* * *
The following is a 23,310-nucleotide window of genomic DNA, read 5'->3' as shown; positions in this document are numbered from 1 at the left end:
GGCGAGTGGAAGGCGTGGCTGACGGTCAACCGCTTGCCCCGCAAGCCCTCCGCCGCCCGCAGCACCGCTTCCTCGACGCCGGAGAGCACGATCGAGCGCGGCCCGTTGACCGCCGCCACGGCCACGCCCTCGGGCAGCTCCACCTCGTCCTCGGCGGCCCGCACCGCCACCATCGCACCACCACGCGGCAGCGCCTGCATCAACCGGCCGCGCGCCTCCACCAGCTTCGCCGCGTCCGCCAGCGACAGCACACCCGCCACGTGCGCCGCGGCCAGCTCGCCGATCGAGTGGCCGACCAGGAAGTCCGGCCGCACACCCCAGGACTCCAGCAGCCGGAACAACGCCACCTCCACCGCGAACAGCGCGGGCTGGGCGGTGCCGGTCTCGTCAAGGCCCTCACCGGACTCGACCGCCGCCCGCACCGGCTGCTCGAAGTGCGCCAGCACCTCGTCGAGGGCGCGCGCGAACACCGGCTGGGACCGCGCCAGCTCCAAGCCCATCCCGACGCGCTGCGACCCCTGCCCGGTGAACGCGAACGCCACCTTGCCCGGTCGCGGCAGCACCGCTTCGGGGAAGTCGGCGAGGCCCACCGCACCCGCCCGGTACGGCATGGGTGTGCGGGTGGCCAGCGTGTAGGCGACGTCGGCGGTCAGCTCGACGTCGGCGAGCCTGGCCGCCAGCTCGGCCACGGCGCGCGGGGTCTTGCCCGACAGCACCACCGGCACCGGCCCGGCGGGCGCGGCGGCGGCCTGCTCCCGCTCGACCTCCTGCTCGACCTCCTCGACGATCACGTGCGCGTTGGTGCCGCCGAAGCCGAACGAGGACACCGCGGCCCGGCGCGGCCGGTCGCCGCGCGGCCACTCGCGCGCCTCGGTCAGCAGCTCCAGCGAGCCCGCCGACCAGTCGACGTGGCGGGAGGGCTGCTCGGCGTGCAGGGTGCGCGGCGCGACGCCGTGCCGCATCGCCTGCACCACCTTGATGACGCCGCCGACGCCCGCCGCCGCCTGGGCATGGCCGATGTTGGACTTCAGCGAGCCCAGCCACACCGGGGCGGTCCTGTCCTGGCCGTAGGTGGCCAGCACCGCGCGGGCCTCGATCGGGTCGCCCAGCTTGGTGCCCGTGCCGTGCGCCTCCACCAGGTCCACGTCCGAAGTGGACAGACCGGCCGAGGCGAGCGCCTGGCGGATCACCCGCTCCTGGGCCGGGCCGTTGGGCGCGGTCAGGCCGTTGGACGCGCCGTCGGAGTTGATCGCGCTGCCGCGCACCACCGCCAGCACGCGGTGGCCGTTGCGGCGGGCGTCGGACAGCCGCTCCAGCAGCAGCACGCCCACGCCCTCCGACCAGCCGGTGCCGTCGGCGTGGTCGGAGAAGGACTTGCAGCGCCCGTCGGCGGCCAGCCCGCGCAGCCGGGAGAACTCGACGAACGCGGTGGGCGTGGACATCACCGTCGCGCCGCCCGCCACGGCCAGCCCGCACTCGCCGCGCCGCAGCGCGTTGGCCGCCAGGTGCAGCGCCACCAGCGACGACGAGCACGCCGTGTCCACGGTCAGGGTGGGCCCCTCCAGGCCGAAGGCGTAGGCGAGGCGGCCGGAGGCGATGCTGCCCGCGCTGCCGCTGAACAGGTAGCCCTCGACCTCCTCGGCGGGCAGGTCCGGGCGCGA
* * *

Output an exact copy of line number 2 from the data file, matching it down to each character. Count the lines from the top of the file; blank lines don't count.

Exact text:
GGCGAGTGGAAGGCGTGGCTGACGGTCAACCGCTTGCCCCGCAAGCCCTCCGCCGCCCGCAGCACCGCTTCCTCGACGCCGGAGAGCACGATCGAGCGCGGCCCGTTGACCGCCGCCACGGCCACGCCCTCGGGCAGCTCCACCTCGTCCTCGGCGGCCCGCACCGCCACCATCGCACCACCACGCGGCAGCGCCTGCATCAACCGGCCGCGCGCCTCCACCAGCTTCGCCGCGTCCGCCAGCGACAGCACACCCGCCACGTGCGCCGCGGCCAGCTCGCCGATCGAGTGGCCGACCAGGAAGTCCGGCCGCACACCCCAGGACTCCAGCAGCCGGAACAACGCCACCTCCACCGCGAACAGCGCGGGCTGGGCGGTGCCGGTCTCGTCAAGGCCCTCACCGGACTCGACCGCCGCCCGCACCGGCTGCTCGAAGTGCGCCAGCACCTCGTCGAGGGCGCGCGCGAACACCGGCTGGGACCGCGCCAGCTCCAAGCCCATCCCGACGCGCTGCGACCCCTGCCCGGTGAACGCGAACGCCACCTTGCCCGGTCGCGGCAGCACCGCTTCGGGGAAGTCGGCGAGGCCCACCGCACCCGCCCGGTACGGCATGGGTGTGCGGGTGGCCAGCGTGTAGGCGACGTCGGCGGTCAGCTCGACGTCGGCGAGCCTGGCCGCCAGCTCGGCCACGGCGCGCGGGGTCTTGCCCGACAGCACCACCGGCACCGGCCCGGCGGGCGCGGCGGCGGCCTGCTCCCGCTCGACCTCCTGCTCGACCTCCTCGACGATCACGTGCGCGTTGGTGCCGCCGAAGCCGAACGAGGACACCGCGGCCCGGCGCGGCCGGTCGCCGCGCGGCCACTCGCGCGCCTCGGTCAGCAGCTCCAGCGAGCCCGCCGACCAGTCGACGTGGCGGGAGGGCTGCTCGGCGTGCAGGGTGCGCGGCGCGACGCCGTGCCGCATCGCCTGCACCACCTTGATGACGCCGCCGACGCCCGCCGCCGCCTGGGCATGGCCGATGTTGGACTTCAGCGAGCCCAGCCACACCGGGGCGGTCCTGTCCTGGCCGTAGGTGGCCAGCACCGCGCGGGCCTCGATCGGGTCGCCCAGCTTGGTGCCCGTGCCGTGCGCCTCCACCAGGTCCACGTCCGAAGTGGACAGACCGGCCGAGGCGAGCGCCTGGCGGATCACCCGCTCCTGGGCCGGGCCGTTGGGCGCGGTCAGGCCGTTGGACGCGCCGTCGGAGTTGATCGCGCTGCCGCGCACCACCGCCAGCACGCGGTGGCCGTTGCGGCGGGCGTCGGACAGCCGCTCCAGCAGCAGCACGCCCACGCCCTCCGACCAGCCGGTGCCGTCGGCGTGGTCGGAGAAGGACTTGCAGCGCCCGTCGGCGGCCAGCCCGCGCAGCCGGGAGAACTCGACGAACGCGGTGGGCGTGGACATCACCGTCGCGCCGCCCGCCACGGCCAGCCCGCACTCGCCGCGCCGCAGCGCGTTGGCCGCCAGGTGCAGCGCCACCAGCGACGACGAGCACGCCGTGTCCACGGTCAGGGTGGGCCCCTCCAGGCCGAAGGCGTAGGCGAGGCGGCCGGAGGCGATGCTGCCCGCGCTGCCGCTGAACAGGTAGCCCTCGACCTCCTCGGCGGGCAGGTCCGGGCGCGA